One of the major differences between the Old Testament (OT) and New Testament (NT) is how people are perceived and valued in God’s economy. In the OT, wealth was considered a direct blessing from God, so rich people were valued and held in high esteem by society solely for their wealth. In the NT, however, Jesus overturned this social precept, saying how hard it is for a rich person to get into the Kingdom of Heaven. This statement profoundly shocked his listeners at the time. Jesus also praised the poor old widow for contributing two mites to the temple offering, saying that she actually gave more than the wealthy, as she gave everything she had to live on, whereas the rich only contributed from their excess. These were revolutionary statements in Jesus’ day, and for some they still are.
As well, Jesus overturned perceptions regarding relationships and gendered roles. For Jesus, people were people, regardless of age, sex, or social standing. He was, as scripture tells us, no respecter of persons, meaning he didn’t judge based on appearance or status. Tribal loyalty also didn’t matter anymore in Jesus’ revolutionary economy. What mattered was doing what pleased God. So, as Jesus explained, even strangers can be our mother and brethren if they do God’s will. In the same way, Jesus proclaimed that women and children were just as worthy as men to hear and receive and preach the Good News, defying rigid age- and sex-based norms. Women and children were always welcomed by Jesus wherever he went. In the process, Jesus made some of his most loyal and passionate followers in women.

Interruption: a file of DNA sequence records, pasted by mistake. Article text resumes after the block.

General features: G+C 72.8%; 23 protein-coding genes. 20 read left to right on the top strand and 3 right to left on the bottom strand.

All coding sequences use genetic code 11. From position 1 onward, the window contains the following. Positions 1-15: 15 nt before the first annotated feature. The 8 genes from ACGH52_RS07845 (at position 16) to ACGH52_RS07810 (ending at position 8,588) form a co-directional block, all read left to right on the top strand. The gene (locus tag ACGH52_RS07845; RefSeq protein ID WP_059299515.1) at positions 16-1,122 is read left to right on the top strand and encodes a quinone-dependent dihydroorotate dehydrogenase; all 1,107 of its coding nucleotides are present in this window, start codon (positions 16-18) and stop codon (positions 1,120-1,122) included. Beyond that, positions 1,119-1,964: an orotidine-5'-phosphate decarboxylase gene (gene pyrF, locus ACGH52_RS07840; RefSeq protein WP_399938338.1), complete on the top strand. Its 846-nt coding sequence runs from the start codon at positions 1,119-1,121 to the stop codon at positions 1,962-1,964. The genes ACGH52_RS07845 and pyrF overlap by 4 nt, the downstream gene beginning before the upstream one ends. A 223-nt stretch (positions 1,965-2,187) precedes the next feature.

Another societal norm that Jesus did away with was the exclusion of social undesirables. Instead, Jesus welcomed and healed these people, and some of them then followed him. Rather than demand that lepers maintain social distancing from him, Jesus went right up to them, laid his hands on them, and healed them. Touching “untouchables” was unheard of in Jesus’ day. The same with prostitutes and sinners. Instead of demanding they keep their distance, Jesus welcomed them, healed them, and invited them to join in his ministry work.
Welcoming and healing was what Jesus did. He never charged anything for it, and he never turned anyone away, if he saw they were sincere in wanting his help. For Jesus, as exemplified throughout the New Testament, people were just people – not Jew or non-Jew, rich or poor, young or old, male or female, educated or uneducated – people were just people. The only distinction Jesus made between people was that they either wanted to do God’s will or they didn’t. That is how he saw them. He still does, and he encourages us to see people the same way.